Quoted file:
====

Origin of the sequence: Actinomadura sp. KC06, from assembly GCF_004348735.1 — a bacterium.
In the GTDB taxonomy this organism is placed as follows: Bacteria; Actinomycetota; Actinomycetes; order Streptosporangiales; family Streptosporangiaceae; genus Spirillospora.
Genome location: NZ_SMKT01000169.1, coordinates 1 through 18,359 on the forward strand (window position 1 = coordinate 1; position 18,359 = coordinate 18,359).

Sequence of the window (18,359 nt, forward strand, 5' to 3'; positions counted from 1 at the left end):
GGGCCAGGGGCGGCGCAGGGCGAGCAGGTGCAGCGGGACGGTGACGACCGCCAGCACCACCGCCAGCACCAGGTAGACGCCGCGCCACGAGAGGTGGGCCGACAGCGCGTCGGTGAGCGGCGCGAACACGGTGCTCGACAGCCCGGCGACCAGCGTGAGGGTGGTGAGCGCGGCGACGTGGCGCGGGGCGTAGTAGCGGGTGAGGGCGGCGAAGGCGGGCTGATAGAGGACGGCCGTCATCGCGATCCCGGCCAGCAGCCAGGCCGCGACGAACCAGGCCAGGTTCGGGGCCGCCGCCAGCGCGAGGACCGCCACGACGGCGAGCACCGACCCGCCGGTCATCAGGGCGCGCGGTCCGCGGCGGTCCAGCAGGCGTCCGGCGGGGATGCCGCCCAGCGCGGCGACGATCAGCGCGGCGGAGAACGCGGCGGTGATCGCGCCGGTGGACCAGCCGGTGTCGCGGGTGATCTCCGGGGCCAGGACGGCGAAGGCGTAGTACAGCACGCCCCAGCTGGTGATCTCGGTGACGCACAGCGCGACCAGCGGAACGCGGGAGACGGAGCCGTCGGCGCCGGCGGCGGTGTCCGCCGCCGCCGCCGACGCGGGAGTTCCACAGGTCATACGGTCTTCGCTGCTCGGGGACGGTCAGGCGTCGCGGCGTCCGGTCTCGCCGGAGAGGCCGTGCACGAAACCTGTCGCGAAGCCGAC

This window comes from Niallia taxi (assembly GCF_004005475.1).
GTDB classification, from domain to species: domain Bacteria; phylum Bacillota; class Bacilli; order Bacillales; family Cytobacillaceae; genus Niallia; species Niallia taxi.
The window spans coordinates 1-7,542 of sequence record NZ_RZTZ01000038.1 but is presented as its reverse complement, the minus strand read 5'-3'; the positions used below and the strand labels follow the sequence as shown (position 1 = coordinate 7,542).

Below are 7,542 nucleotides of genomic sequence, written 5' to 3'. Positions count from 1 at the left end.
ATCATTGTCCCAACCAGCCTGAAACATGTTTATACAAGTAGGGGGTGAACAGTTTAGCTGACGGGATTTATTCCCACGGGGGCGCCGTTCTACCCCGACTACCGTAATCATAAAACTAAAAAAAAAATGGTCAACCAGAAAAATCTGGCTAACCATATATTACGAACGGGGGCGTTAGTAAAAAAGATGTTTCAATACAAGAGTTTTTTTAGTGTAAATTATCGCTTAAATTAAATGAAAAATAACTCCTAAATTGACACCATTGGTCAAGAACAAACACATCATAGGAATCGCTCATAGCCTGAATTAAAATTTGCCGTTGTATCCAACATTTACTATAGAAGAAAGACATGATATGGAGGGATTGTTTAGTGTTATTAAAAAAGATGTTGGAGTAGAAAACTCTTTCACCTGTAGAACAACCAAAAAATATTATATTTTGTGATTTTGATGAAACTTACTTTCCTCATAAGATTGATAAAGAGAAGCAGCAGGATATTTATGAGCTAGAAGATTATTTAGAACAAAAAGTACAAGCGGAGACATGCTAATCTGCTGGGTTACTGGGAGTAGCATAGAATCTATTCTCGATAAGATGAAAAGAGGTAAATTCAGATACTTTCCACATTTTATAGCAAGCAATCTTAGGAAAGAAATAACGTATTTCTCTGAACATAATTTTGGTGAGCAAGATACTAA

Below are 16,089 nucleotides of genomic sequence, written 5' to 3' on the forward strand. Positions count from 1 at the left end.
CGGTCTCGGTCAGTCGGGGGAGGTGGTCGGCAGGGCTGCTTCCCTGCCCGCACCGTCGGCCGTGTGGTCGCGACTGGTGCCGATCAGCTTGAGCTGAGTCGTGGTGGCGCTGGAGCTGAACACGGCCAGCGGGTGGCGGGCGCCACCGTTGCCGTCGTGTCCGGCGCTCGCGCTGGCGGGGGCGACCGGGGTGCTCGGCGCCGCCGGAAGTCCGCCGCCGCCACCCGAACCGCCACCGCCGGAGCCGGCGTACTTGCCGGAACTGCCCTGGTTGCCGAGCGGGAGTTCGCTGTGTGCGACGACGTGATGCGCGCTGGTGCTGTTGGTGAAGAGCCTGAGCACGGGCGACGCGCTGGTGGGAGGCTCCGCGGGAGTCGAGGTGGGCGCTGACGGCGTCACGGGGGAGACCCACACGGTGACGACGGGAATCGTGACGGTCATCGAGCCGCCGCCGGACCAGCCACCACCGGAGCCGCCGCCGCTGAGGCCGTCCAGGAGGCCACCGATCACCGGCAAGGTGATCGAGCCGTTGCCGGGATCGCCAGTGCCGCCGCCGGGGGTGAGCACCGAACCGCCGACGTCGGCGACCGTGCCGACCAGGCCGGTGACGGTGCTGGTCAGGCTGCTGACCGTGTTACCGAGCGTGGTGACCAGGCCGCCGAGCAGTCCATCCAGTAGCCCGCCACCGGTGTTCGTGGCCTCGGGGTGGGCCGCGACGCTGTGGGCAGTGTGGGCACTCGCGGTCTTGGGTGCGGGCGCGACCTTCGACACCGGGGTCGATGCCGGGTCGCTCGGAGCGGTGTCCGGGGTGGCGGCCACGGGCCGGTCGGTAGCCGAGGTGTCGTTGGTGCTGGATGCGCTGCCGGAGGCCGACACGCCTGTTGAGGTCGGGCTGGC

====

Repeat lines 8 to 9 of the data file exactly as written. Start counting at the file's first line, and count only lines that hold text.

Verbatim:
The window spans coordinates 1-7,542 of sequence record NZ_RZTZ01000038.1 but is presented as its reverse complement, the minus strand read 5'-3'; the positions used below and the strand labels follow the sequence as shown (position 1 = coordinate 7,542).

Below are 7,542 nucleotides of genomic sequence, written 5' to 3'. Positions count from 1 at the left end.